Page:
The Su-29 was built as a training aircraft for the Russian military by Sukhoi, an aircraft manufacturer established in 1939. Consequently, neither costs nor efforts were spared during its development and construction. Although the pilot is supported by automatic air-fuel mixture adjustment, the aerobatics aircraft is tricky to handle. For instance, starting the engines of the Su-29 is a complex procedure. At first the starter, which is powered by air pressure, introduces compressed air into the synchronized cylinders.
At the same time, the necessary spark is provided to ignite the radial engine, which is known for its impressive sound. The 360HP Vedenejev M-14 P, a 9-cylinder supercharged radial engine, powers the 2.6m diameter propeller. The bladed shutters in front of the engine work similar to a camera shutter and help to regulate cylinder temperature. This means that the pilot also has to ensure the right operating temperature.
If you take a closer look at the Su-29’s construction, all its parts were built to live up to military standards. For instance, all lines within the aircraft are color-coded: blue for air, yellow for fuel, brown for oil. What’s more, all levers and control elements are extremely solid. The cockpit hood’s emergency jettison mechanism is so elaborate that it can be detached from the anchoring in a controlled manner. Any operating errors on the ground would take technicians at least eight hours of work to get the system up and running again.
The Su-29’s airframe consists of two milled and welded titanium profiles. The surfaces as well as horizontal and vertical tails and rear fuselage are made from carbon fiber. The two-seater’s cabin area is a trellis construction. Taking a closer look at the huge ailerons, it’s not surprising that they each require the support of two spades to reduce aileron forces. It is also not much of a surprise that the aircraft has an extremely big and solid control stick. After all, during aerobatic maneuvers the Su-29 can only be flown with both hands on the control stick. High rudder forces are reduced by a continuous control cable and remarkably long pedal travel. With its many components and extremely complex handling, the Russian buffalo is somewhat “over-engineered” and not at all easy to fly.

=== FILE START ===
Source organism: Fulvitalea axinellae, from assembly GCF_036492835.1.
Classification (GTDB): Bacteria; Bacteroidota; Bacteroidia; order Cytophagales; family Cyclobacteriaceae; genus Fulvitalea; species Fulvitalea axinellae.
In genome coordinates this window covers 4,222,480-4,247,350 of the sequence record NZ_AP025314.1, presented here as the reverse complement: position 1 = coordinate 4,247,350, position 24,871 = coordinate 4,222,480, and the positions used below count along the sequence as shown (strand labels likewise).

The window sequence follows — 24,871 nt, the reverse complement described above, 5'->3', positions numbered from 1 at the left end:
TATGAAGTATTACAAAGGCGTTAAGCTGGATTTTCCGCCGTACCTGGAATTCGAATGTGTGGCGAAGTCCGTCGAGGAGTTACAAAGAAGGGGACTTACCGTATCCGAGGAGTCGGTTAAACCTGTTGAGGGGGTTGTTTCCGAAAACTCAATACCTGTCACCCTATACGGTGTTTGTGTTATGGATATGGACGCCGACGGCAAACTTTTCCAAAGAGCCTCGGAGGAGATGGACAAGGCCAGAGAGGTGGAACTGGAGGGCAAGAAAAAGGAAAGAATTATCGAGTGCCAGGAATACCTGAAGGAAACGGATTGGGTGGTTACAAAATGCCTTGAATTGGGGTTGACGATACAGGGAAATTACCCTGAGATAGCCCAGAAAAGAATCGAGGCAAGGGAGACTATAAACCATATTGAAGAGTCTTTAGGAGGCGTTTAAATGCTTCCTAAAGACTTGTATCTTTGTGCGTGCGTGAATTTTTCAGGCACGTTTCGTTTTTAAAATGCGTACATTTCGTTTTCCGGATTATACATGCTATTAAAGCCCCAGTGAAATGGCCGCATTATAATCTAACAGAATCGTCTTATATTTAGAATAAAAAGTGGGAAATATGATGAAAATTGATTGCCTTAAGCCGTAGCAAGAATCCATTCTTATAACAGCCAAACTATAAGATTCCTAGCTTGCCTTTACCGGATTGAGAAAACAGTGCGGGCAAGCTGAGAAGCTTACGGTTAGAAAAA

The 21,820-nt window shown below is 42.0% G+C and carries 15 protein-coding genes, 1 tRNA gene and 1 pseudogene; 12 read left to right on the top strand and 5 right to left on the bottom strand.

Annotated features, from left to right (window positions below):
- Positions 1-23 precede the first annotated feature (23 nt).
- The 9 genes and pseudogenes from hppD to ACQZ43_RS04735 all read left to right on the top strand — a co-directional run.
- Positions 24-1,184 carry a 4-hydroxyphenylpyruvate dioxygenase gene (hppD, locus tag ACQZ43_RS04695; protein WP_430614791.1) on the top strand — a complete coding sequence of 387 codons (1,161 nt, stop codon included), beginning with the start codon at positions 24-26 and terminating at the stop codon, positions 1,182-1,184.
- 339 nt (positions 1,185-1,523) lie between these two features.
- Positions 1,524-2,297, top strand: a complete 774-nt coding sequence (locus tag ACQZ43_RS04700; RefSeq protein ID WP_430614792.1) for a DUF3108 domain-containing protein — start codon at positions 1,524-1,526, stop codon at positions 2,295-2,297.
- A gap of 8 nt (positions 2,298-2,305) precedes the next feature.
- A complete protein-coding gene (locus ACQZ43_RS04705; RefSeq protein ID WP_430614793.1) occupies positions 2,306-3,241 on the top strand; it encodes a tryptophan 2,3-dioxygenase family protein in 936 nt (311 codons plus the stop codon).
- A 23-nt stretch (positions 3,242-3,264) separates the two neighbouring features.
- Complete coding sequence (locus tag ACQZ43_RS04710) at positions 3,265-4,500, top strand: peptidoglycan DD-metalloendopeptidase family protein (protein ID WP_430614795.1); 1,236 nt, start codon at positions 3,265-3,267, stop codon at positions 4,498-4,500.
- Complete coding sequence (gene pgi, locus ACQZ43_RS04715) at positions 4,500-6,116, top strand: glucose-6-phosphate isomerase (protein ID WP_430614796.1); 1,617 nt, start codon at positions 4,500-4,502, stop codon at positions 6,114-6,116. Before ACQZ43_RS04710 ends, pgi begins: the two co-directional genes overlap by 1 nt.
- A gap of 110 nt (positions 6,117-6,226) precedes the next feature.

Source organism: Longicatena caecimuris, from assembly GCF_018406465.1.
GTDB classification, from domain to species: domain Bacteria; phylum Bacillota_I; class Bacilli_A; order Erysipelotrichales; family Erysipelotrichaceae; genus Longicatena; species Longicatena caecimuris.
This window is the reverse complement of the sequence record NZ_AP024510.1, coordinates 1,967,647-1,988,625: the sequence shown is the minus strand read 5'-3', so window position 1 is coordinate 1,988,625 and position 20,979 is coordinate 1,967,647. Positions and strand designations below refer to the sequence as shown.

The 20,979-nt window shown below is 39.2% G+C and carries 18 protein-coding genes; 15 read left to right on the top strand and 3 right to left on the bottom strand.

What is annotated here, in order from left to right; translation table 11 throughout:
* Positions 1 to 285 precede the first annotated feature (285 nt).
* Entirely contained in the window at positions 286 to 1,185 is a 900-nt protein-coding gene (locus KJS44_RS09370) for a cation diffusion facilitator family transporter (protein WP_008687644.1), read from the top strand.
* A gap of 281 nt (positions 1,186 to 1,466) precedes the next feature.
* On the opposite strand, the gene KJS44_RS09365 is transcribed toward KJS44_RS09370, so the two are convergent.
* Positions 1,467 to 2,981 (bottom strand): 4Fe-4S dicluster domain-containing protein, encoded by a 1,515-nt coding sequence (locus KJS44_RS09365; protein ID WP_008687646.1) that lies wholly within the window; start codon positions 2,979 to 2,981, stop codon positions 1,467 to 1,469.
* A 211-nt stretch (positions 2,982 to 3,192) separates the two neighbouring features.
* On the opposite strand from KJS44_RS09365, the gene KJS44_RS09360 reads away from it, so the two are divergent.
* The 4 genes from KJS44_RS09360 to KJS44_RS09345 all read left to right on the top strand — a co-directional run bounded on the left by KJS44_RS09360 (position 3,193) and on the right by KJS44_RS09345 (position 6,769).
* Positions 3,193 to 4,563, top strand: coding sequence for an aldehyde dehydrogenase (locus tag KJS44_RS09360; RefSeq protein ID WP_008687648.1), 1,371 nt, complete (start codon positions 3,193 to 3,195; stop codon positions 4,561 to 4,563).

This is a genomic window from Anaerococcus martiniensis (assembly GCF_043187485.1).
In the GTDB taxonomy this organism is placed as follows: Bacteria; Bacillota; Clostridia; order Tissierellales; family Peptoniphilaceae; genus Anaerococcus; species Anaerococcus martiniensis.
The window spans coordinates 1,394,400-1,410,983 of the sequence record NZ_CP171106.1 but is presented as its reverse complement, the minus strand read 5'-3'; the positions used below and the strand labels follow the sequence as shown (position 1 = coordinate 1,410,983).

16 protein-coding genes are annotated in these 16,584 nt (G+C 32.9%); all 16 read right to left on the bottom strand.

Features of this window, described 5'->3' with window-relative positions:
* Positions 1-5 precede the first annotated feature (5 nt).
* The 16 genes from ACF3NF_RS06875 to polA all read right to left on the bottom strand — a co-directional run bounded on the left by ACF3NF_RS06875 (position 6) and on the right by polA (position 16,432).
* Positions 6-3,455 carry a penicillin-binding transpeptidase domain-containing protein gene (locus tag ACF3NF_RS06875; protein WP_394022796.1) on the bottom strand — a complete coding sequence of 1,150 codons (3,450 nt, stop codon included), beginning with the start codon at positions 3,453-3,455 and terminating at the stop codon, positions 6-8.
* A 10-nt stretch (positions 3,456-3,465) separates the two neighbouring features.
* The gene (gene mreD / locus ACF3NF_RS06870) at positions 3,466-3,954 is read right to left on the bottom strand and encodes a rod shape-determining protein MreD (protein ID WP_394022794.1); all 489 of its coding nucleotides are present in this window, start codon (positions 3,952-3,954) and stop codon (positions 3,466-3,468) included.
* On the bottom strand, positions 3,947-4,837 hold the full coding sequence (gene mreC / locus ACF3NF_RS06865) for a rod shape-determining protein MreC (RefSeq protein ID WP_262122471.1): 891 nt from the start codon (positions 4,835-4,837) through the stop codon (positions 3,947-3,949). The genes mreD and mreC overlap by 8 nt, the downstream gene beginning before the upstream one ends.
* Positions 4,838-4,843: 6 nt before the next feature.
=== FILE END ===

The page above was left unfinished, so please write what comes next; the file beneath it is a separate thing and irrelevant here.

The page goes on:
Compared to a western aerobatics aircraft like the Edge 540 or Extra 300, the Su-29 requires about four times as many maintenance hours. Also, pilots need a lot more flight training hours than for smaller, lighter aerobatics aircraft built in the USA or Germany. On the one hand, this is due to the extreme torque and gyro effect of the huge propeller. On the other hand, it is caused by the massive cowling and resulting high air drag as well as by the aircraft’s 1.2-ton takeoff weight, which makes the Su-29 about half as much heavier than the Edge.
The Flying Bulls’ Sukhoi Su-29 was built in 2002. As this particular model was built for the American market, it comes with high-quality default components such as Cleveland brakes, western aviation electronics and a special fuel computer. What’s more, every individual production step is documented, giving the Su-29 a complete history as well as individually inspected and approved documents for every component. When the Flying Bulls purchased the Su-29, it was a second-hand aircraft with only 130 flight hours under its belt. So to speak, the Su-29 was as good as new.
The Sukhoi is a unique aerobatic aircraft. Difficult to fly and critical at operating limits, it has unique aerobatic talents that require a highly skilled pilot. What’s more, the aircraft is known for its über perfect technology and the unique sound of the radial engine. Compared to other aerobatic aircraft like the Edge or Extra, the huge bulk of the latest Austrian bull looks like a flying dinosaur among eagles.